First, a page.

The Agriculture Department has approved the commercial planting of corn and soybeans genetically engineered to survive being sprayed by the herbicide known as 2,4-D.
Some corn and soybean growers have been pushing for approval, saying the new crops would give them a sorely needed new tool to fight rapidly spreading weeds that can no longer be killed by Roundup, known generically as glyphosate, the usual herbicide of choice.
But critics say that cultivation of the crops, which were developed by Dow AgroSciences, will mean a sharp increase in the spraying of 2,4-D, a chemical they say would be more damaging to the environment, nearby non-engineered crops and possibly human health, than Roundup.
Crops resistant to glyphosate, known as Roundup Ready crops, now account for the vast majority of corn and soybeans grown in the United States. That is because they make it easy for farmers to control weeds. Farmers simply spray glyphosate on their fields, killing the weeds while leaving the genetically engineered crops intact.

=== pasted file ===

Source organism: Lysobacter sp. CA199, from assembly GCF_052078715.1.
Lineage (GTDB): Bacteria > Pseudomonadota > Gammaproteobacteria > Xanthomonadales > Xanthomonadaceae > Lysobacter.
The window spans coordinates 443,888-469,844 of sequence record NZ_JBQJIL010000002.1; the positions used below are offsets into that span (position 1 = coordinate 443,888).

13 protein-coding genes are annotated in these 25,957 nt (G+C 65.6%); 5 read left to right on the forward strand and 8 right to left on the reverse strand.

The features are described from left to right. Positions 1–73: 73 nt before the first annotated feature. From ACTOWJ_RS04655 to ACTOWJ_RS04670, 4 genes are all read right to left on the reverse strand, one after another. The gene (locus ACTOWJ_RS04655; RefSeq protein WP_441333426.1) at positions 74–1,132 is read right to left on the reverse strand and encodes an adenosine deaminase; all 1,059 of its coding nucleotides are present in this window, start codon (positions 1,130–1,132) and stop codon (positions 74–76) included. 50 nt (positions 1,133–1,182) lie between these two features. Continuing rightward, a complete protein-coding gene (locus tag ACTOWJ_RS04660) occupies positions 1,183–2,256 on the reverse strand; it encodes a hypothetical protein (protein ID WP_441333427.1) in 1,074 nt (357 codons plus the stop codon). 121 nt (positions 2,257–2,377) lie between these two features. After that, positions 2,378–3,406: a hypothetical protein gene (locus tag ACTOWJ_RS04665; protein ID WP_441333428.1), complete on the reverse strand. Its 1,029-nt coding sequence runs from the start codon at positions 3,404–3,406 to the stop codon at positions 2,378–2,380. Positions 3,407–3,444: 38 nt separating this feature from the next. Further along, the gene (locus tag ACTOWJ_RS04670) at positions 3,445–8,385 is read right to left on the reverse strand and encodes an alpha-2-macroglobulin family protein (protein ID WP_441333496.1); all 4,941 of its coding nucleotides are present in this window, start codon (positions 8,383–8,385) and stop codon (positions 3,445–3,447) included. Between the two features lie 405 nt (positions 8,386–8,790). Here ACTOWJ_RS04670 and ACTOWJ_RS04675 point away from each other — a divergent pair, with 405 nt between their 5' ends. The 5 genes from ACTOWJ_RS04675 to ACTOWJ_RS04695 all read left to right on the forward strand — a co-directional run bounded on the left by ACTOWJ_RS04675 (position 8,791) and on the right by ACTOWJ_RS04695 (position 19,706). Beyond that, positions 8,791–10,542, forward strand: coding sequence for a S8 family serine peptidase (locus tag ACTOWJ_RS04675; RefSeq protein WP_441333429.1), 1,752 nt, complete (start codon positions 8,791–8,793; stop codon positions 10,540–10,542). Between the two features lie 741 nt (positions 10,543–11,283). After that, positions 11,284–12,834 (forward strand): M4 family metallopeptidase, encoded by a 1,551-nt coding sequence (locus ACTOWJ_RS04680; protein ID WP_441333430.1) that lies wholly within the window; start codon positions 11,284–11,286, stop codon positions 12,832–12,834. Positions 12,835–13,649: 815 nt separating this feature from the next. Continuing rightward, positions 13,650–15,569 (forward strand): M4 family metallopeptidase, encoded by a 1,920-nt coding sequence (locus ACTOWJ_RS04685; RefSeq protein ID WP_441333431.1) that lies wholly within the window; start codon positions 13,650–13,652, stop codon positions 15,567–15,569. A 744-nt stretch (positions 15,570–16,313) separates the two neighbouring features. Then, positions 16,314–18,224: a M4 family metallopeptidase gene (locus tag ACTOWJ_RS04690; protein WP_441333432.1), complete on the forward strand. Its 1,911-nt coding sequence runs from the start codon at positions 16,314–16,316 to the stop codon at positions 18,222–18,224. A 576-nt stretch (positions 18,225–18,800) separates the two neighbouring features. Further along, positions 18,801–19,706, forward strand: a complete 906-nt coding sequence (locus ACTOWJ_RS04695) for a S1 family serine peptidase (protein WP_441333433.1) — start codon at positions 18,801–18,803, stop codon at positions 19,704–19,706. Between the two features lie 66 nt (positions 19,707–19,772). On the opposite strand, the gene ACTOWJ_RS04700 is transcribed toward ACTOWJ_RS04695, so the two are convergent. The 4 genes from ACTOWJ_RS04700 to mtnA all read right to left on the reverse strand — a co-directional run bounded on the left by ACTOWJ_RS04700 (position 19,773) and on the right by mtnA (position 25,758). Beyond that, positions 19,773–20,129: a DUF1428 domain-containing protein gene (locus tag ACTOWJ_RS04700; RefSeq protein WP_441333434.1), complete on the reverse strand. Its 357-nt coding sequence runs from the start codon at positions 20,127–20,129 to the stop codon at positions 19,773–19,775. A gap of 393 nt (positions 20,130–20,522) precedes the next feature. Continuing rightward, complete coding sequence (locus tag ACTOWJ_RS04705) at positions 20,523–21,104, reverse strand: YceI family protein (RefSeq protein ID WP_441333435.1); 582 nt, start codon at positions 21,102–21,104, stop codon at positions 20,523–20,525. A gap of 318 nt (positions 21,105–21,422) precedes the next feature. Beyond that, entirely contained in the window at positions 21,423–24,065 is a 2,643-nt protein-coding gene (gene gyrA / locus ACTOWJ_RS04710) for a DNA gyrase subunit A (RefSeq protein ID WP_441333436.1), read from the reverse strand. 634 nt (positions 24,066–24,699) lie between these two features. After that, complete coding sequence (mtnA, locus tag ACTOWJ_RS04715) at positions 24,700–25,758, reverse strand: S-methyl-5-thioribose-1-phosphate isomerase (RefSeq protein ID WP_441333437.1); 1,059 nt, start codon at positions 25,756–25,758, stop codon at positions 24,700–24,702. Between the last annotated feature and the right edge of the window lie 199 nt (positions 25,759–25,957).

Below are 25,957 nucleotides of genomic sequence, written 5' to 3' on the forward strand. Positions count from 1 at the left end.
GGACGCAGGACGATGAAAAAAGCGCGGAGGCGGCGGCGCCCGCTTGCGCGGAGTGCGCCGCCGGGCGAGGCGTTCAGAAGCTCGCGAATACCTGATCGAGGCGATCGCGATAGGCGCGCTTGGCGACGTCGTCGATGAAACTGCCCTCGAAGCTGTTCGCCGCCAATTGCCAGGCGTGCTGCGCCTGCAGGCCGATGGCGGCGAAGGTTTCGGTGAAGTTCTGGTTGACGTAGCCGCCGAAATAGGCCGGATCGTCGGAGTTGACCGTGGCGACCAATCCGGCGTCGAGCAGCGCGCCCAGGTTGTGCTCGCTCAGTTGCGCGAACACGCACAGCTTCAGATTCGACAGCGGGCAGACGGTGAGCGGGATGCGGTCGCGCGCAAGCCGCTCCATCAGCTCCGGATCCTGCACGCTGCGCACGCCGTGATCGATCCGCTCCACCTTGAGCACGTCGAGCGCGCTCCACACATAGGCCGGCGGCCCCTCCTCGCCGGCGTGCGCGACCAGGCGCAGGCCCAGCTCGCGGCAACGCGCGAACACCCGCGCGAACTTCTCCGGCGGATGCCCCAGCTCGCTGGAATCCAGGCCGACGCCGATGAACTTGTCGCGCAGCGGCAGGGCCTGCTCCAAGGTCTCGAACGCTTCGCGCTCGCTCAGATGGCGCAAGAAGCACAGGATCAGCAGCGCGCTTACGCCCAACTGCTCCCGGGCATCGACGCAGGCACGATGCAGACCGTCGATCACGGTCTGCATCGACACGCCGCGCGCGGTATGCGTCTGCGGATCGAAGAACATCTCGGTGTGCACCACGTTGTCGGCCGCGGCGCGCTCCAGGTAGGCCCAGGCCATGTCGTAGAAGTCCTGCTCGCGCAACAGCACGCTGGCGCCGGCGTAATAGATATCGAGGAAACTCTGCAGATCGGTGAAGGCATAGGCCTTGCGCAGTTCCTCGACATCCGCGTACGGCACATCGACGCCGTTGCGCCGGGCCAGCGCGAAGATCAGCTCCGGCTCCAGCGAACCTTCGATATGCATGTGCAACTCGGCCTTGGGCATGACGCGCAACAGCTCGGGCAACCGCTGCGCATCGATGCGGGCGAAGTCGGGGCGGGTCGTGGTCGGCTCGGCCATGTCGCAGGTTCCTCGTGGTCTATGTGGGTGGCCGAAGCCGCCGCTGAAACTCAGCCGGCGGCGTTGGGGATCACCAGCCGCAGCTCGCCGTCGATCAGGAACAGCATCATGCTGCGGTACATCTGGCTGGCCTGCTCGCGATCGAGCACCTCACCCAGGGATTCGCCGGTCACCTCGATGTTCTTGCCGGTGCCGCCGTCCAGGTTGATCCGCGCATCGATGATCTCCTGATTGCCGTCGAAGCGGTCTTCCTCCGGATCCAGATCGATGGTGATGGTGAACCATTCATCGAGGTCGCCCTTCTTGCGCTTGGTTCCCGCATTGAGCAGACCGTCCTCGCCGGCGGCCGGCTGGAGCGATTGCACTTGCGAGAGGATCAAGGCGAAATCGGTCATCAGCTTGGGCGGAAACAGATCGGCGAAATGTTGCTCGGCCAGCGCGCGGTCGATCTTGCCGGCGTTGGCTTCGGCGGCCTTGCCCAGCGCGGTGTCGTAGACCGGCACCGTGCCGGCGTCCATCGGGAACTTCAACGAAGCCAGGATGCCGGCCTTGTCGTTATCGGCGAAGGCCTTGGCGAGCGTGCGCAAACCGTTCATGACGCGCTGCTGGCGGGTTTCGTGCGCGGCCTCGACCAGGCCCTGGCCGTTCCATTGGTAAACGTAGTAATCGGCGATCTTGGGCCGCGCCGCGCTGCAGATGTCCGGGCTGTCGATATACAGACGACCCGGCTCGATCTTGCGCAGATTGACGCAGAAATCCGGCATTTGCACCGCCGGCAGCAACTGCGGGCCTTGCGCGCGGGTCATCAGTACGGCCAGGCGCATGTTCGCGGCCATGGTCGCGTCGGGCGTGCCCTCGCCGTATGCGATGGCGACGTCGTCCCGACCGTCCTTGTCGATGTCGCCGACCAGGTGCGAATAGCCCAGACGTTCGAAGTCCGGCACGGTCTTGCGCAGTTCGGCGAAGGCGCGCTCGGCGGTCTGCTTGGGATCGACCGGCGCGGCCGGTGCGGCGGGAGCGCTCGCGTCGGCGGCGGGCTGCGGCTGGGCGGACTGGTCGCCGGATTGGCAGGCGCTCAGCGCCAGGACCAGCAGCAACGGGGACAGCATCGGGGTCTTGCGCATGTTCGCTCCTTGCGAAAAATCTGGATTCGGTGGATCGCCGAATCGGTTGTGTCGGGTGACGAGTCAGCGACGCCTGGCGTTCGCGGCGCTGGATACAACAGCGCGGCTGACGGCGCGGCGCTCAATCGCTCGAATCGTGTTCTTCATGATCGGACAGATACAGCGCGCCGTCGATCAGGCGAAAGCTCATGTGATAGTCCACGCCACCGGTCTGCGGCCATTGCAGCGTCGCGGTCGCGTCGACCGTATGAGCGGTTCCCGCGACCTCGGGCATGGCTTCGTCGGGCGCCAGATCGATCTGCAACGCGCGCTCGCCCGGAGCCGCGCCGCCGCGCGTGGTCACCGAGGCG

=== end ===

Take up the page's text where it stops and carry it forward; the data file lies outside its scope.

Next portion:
But it was so easy that farmers ended up relying too heavily on glyphosate, allowing many types of weeds to develop resistance. Weeds that can no longer easily be killed by glyphosate now infest about 70 million acres of American farmland, double the area in 2009, according to Dow.
Farmers have had to resort to using different chemicals, or higher doses of glyphosate, or to tilling their fields, which can increase soil erosion. Some farmers have had to go back to pulling weeds by hand.
Read the full, original article: Altered to withstand herbicide, corn and soybeans gain approval